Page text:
- So long as they are asymptomatic, two classes of persons no longer need to be excluded from the workplace after a close contact with someone infected with COVID-19: (1) fully vaccinated workers and (2) those who have previously had COVID-19 so long as they have satisfied the return to work criteria (below), have remained asymptomatic for 90 days after the initial onset of symptoms, or never developed symptoms and 90 days have passed since their first positive test. Bottom line: vaccinated employees in particular no longer need to worry about being excluded from the workplace after being in contact with someone who was exposed to COVID-19, and employers can leverage this new regulation to further encourage employees to get vaccinated.
- With the exception of the individuals described immediately above, employers must exclude COVID-19 cases from the workplace and those who have had a close contact until these individuals meet the following return to work criteria. Of note, excluded employees must maintain their wages, earnings, seniority and all other employee rights and benefits, as if they had not been removed.
- This does not, however, apply when the close contact is not work-related, or where the employee receives disability payments, was covered by worker’s compensation or received temporary disability.
Return to Work Criteria:
- Particular return to work policies depend on whether an employee that has had COVID-19 was symptomatic or asymptomatic. These restrictions do not apply to an employee who is fully vaccinated.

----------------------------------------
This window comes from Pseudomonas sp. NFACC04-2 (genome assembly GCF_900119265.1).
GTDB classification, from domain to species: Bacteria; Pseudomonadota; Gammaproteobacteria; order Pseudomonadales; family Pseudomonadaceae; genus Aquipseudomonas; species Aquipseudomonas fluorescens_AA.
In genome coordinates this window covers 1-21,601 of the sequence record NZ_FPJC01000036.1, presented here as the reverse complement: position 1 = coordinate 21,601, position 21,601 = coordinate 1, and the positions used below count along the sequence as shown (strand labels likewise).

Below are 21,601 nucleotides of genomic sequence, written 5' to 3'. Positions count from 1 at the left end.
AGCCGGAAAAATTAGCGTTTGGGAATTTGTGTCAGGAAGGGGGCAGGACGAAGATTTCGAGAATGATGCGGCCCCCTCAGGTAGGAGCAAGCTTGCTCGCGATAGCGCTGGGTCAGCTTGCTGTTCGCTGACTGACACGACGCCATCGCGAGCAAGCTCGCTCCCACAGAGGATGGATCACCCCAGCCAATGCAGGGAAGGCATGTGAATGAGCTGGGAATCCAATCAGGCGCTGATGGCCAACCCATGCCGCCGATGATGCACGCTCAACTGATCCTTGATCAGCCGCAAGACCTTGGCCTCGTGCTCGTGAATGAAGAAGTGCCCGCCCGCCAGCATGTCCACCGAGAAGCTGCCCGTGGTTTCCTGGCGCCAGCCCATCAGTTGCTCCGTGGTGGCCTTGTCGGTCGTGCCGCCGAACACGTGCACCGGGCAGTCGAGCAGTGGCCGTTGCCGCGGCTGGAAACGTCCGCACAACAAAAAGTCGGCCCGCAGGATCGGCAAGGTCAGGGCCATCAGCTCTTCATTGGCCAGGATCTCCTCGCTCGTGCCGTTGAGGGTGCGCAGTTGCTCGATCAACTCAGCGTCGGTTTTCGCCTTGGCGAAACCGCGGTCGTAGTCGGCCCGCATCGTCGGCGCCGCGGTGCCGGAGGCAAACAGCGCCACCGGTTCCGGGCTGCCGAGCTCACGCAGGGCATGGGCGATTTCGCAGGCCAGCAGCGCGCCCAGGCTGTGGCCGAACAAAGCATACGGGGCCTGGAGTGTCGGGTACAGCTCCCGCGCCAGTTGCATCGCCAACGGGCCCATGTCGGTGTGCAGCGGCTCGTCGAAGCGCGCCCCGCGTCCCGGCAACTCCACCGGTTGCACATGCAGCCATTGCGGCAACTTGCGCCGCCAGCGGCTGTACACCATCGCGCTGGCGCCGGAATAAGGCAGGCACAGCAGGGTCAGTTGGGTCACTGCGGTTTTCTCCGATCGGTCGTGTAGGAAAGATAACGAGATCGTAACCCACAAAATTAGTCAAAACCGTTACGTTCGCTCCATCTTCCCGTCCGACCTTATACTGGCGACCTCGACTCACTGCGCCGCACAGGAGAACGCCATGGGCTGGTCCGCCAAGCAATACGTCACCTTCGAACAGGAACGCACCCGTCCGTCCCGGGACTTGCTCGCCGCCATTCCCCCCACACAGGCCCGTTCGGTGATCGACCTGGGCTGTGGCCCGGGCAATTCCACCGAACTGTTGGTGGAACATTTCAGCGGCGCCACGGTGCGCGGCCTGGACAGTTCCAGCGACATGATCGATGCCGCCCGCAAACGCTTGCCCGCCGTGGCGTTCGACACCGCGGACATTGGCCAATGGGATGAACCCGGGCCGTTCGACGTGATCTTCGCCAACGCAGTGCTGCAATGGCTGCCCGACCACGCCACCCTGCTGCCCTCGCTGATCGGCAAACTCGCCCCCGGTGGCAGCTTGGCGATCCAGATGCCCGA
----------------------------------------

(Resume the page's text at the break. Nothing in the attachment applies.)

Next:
- Symptomatic employees must not return to work until (1) 24 hours pass since a fever of 100.4 degrees or higher is resolved without the use of fever reducing medication; (2) COVID-19 symptoms have improved; and (3) at least 10 days have passed since the first COVID-19 symptoms appeared.
- Asymptomatic employees must not return to work until at least 10 days pass since the date of the first COVID-19 test.
- After an individual who has had COVID-19 case meets either of the criteria above, a negative COVID-19 test is not required for that employee to return to work.
- Employees who have a close contact with a COVID-19 patient can return to work if they do not develop symptoms so long as 10 days have passed since the last known close contact.
- Workers who have had a close contact and developed any COVID-19 symptoms cannot return to work until the satisfying the above requirements for symptomatic employees, unless (1) the person tested negative for COVID-19 using a PCR test with the testing done after the onset of symptoms; (2) at least 10 days have passed since the last known close contact; or (3) the person has been symptom-free for at least 24 hours, without using fever-reducing medication.
Special Protections for Housing and Transportation:
- Special COVID-19 prevention measures that apply to employer-provided housing and transportation no longer apply if all occupants are fully vaccinated.